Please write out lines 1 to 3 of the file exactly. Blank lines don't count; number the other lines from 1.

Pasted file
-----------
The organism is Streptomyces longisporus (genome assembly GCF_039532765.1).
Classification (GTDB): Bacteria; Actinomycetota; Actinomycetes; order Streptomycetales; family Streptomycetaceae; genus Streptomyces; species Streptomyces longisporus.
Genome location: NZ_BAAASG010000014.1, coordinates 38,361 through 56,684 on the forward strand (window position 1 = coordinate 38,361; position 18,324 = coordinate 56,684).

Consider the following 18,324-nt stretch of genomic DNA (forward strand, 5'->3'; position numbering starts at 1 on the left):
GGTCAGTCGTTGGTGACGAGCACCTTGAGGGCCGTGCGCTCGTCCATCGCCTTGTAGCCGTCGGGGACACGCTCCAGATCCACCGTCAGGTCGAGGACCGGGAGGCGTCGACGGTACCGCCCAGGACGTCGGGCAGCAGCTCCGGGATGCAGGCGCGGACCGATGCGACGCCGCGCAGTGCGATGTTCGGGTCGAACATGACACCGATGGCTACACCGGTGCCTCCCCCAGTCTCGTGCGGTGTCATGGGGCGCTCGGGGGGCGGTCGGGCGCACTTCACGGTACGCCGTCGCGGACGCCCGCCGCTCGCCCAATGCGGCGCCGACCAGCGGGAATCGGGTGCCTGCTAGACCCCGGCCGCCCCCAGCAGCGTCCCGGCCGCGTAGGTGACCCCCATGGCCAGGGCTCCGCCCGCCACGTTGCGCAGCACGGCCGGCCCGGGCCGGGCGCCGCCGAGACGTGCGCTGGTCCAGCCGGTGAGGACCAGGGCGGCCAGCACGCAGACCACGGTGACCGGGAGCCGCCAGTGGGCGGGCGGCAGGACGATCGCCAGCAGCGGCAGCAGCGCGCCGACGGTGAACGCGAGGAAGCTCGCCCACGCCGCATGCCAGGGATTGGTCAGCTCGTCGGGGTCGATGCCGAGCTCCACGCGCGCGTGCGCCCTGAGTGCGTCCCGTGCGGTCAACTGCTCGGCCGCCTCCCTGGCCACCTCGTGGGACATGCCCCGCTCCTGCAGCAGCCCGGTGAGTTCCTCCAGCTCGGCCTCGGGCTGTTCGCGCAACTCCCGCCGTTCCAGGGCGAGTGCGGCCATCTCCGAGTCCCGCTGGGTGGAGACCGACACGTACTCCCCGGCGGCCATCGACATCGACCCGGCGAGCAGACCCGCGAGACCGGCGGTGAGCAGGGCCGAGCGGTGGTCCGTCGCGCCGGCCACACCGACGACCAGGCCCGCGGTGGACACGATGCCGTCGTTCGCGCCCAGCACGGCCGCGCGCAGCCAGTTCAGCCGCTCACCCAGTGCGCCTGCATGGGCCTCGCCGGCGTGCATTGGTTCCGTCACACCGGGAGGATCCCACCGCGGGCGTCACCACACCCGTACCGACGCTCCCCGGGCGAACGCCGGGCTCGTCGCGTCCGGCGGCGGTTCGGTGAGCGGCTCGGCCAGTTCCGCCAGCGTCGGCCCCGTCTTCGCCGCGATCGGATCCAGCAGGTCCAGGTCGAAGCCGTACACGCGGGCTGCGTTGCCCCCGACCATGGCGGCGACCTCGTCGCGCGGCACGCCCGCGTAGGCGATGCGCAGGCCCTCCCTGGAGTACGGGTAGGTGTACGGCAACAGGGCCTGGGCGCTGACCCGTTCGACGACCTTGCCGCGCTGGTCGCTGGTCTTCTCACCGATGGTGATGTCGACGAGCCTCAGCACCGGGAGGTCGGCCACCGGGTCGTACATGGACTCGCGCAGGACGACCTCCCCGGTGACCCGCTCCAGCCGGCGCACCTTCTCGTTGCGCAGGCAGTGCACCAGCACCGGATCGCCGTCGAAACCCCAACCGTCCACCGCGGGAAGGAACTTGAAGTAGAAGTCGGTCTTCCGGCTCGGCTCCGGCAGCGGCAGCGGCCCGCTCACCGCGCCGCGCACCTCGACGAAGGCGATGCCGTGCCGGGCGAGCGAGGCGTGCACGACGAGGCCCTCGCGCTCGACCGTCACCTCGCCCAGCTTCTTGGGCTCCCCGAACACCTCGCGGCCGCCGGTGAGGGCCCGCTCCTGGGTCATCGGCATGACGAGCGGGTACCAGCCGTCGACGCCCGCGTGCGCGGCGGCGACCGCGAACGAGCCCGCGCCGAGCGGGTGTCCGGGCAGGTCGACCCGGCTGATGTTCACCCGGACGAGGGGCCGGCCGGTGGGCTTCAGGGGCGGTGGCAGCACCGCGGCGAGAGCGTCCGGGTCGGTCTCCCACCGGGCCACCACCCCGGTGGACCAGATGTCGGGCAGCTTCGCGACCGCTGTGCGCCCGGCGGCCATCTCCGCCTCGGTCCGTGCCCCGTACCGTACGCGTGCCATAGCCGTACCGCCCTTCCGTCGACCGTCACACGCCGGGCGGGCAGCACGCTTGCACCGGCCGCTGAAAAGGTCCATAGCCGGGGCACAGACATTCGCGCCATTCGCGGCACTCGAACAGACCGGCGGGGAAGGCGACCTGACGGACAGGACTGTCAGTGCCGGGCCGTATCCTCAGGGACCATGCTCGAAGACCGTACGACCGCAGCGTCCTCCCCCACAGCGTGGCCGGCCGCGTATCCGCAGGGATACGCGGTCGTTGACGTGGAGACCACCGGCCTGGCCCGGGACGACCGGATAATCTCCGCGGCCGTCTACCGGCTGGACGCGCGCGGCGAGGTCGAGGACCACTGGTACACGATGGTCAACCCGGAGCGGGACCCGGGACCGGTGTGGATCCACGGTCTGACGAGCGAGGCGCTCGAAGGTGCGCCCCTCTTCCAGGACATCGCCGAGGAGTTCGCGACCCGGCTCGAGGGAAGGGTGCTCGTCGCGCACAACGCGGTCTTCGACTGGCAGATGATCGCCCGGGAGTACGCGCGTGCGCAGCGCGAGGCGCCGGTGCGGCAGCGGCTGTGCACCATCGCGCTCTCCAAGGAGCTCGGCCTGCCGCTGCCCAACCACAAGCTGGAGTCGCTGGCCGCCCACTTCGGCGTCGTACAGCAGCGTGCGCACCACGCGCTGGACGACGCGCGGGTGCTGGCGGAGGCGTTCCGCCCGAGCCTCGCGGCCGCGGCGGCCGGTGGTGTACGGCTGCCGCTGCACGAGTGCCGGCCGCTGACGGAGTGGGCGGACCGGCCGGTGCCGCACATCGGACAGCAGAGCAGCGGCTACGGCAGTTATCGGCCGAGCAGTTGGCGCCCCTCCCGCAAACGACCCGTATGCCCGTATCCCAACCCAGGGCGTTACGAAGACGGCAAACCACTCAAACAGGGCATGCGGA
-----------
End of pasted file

The organism is Streptomyces longisporus (genome assembly GCF_039532765.1).
Classification (GTDB): Bacteria; Actinomycetota; Actinomycetes; order Streptomycetales; family Streptomycetaceae; genus Streptomyces; species Streptomyces longisporus.
Genome location: NZ_BAAASG010000014.1, coordinates 38,361 through 56,684 on the forward strand (window position 1 = coordinate 38,361; position 18,324 = coordinate 56,684).